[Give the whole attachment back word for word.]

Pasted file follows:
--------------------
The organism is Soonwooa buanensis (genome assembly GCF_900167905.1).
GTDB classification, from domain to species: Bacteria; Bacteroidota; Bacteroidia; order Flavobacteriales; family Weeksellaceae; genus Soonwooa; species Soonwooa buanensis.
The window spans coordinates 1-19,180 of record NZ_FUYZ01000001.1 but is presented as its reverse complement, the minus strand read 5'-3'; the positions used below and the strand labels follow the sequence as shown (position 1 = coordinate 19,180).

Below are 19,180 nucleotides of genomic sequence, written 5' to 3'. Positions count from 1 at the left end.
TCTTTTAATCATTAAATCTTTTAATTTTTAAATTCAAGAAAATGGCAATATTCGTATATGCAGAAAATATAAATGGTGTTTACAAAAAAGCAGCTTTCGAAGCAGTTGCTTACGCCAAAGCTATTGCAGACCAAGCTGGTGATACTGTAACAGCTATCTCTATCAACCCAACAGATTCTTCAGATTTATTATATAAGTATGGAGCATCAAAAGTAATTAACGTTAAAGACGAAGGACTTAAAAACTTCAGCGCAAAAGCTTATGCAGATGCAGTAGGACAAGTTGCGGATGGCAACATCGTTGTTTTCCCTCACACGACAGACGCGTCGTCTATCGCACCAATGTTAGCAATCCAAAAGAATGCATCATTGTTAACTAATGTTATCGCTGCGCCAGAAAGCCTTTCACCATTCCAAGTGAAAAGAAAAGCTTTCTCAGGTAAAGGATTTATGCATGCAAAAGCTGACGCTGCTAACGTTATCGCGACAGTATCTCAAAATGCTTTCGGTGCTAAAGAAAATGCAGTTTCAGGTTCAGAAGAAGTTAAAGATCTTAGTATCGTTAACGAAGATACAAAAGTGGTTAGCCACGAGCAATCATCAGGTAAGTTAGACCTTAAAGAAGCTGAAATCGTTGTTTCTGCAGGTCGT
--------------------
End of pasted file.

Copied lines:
The organism is Soonwooa buanensis (genome assembly GCF_900167905.1).
GTDB classification, from domain to species: Bacteria; Bacteroidota; Bacteroidia; order Flavobacteriales; family Weeksellaceae; genus Soonwooa; species Soonwooa buanensis.
The window spans coordinates 1-19,180 of record NZ_FUYZ01000001.1 but is presented as its reverse complement, the minus strand read 5'-3'; the positions used below and the strand labels follow the sequence as shown (position 1 = coordinate 19,180).

Below are 19,180 nucleotides of genomic sequence, written 5' to 3'. Positions count from 1 at the left end.
TCTTTTAATCATTAAATCTTTTAATTTTTAAATTCAAGAAAATGGCAATATTCGTATATGCAGAAAATATAAATGGTGTTTACAAAAAAGCAGCTTTCGAAGCAGTTGCTTACGCCAAAGCTATTGCAGACCAAGCTGGTGATACTGTAACAGCTATCTCTATCAACCCAACAGATTCTTCAGATTTATTATATAAGTATGGAGCATCAAAAGTAATTAACGTTAAAGACGAAGGACTTAAAAACTTCAGCGCAAAAGCTTATGCAGATGCAGTAGGACAAGTTGCGGATGGCAACATCGTTGTTTTCCCTCACACGACAGACGCGTCGTCTATCGCACCAATGTTAGCAATCCAAAAGAATGCATCATTGTTAACTAATGTTATCGCTGCGCCAGAAAGCCTTTCACCATTCCAAGTGAAAAGAAAAGCTTTCTCAGGTAAAGGATTTATGCATGCAAAAGCTGACGCTGCTAACGTTATCGCGACAGTATCTCAAAATGCTTTCGGTGCTAAAGAAAATGCAGTTTCAGGTTCAGAAGAAGTTAAAGATCTTAGTATCGTTAACGAAGATACAAAAGTGGTTAGCCACGAGCAATCATCAGGTAAGTTAGACCTTAAAGAAGCTGAAATCGTTGTTTCTGCAGGTCGT